Assia Djebar in 1992
30 June 1936
|Died||6 February 2015 78) (aged|
|Occupation||novelist, essayist, professor|
|Alma mater||École normale supérieure|
|Notable works||La soif, Les impatients, Les enfants du Nouveau monde, Les alouettes naïves|
|Notable awards||Neustadt International Prize for Literature, Yourcenar Prize|
Fatima-Zohra Imalayen (30 June 1936 – 6 February 2015), known by her pen name Assia Djebar (Arabic : آسيا جبار), was an Algerian novelist, translator and filmmaker. Most of her works deal with obstacles faced by women, and she is noted for her feminist stance. She is "frequently associated with women's writing movements, her novels are clearly focused on the creation of a genealogy of Algerian women, and her political stance is virulently anti-patriarchal as much as it is anti-colonial." Djebar is considered to be one of North Africa's pre-eminent and most influential writers. She was elected to the Académie française on 16 June 2005, the first writer from the Maghreb to achieve such recognition. For the entire body of her work she was awarded the 1996 Neustadt International Prize for Literature. She was often named as a contender for the Nobel Prize for Literature.
Algeria, officially the People's Democratic Republic of Algeria, is a country in the Maghreb region of North Africa. The capital and most populous city is Algiers, located in the far north of the country on the Mediterranean coast. With an area of 2,381,741 square kilometres (919,595 sq mi), Algeria is the tenth-largest country in the world, the world's largest Arab country, and the largest in Africa. Algeria is bordered to the northeast by Tunisia, to the east by Libya, to the west by Morocco, to the southwest by the Western Saharan territory, Mauritania, and Mali, to the southeast by Niger, and to the north by the Mediterranean Sea. The country is a semi-presidential republic consisting of 48 provinces and 1,541 communes (counties). It has the highest human development index of all non-island African countries.
Feminism is a range of political movements, ideologies, and social movements that share a common goal: to define, establish, and achieve political, economic, personal, and social gender equality. This includes fighting gender stereotypes and seeking to establish educational and professional opportunities for women that are equal to those for men.
North Africa is a region encompassing the northern portion of the African continent. There is no singularly accepted scope for the region, and it is sometimes defined as stretching from the Atlantic shores of Morocco in the west, to Egypt's Suez Canal and the Red Sea in the east. Others have limited it to top North-Western countries like Algeria, Morocco, and Tunisia, a region that was known by the French during colonial times as “Afrique du Nord” and is known by all Arabs as the Maghreb. The most commonly accepted definition includes Algeria, Sudan, Morocco, Tunisia, Libya and Egypt, the 6 countries that shape the top North of the African continent. Meanwhile, “North Africa”, particularly when used in the term North Africa and the Middle East, often refers only to the countries of the Maghreb and Libya. Egypt, being also part of the Middle East, is often considered separately, due to being both North African and Middle Eastern at the same time.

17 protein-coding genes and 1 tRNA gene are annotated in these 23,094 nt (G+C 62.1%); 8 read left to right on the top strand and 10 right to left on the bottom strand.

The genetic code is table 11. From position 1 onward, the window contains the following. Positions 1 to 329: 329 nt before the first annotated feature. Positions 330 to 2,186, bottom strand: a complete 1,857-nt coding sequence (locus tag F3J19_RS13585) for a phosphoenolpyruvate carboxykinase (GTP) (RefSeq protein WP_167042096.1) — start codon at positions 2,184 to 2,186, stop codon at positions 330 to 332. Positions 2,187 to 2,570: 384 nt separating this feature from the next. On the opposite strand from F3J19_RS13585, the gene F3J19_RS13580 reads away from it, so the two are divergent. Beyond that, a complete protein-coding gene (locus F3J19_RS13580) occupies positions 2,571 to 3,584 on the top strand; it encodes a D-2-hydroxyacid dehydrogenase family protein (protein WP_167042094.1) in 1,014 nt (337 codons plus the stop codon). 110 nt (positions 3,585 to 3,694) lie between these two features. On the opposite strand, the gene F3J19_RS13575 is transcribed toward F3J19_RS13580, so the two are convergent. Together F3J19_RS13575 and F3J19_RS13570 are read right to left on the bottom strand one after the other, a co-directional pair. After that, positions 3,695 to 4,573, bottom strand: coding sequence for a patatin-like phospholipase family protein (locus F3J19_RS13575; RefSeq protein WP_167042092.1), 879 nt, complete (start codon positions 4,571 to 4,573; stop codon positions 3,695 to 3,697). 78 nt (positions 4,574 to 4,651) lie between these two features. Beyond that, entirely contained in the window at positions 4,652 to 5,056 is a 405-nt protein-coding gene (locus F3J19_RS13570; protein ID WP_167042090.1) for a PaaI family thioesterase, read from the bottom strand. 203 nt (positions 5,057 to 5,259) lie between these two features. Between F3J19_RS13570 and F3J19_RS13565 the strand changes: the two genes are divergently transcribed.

Djebar was born Fatima-Zohra Imalayen on 30 June 1936 in Cherchell, Algeria, to Tahar Imalhayène and Bahia Sahraoui, a family of Berber origin.She was raised in Cherchell, a small seaport village near Algiers in the Province of Aïn Defla. Djebar's father was an educator, teaching the French language at Mouzaïaville, a primary school she attended. Later, Djebar attended a Quranic private boarding school in Blida, where she was one of only two girls. She studied at Collège de Blida, a high school in Algiers, where she was the only Muslim in her class. She attended the École normale supérieure de jeunes filles in 1955, thus becoming the first Algerian and Muslim woman to be educated at France's most elite schools. Her studies were interrupted by the Algerian War, but she later went on to continue her education in Tunis.
Cherchell is a town on Algeria's Mediterranean coast, 89 kilometers (55 mi) west of Algiers. It is the seat of Cherchell District in Tipaza Province. Under the names Iol and Caesarea, it was formerly a Phoenician, Carthaginian, and Roman colony and the capital of the kingdoms of Numidia and Mauretania.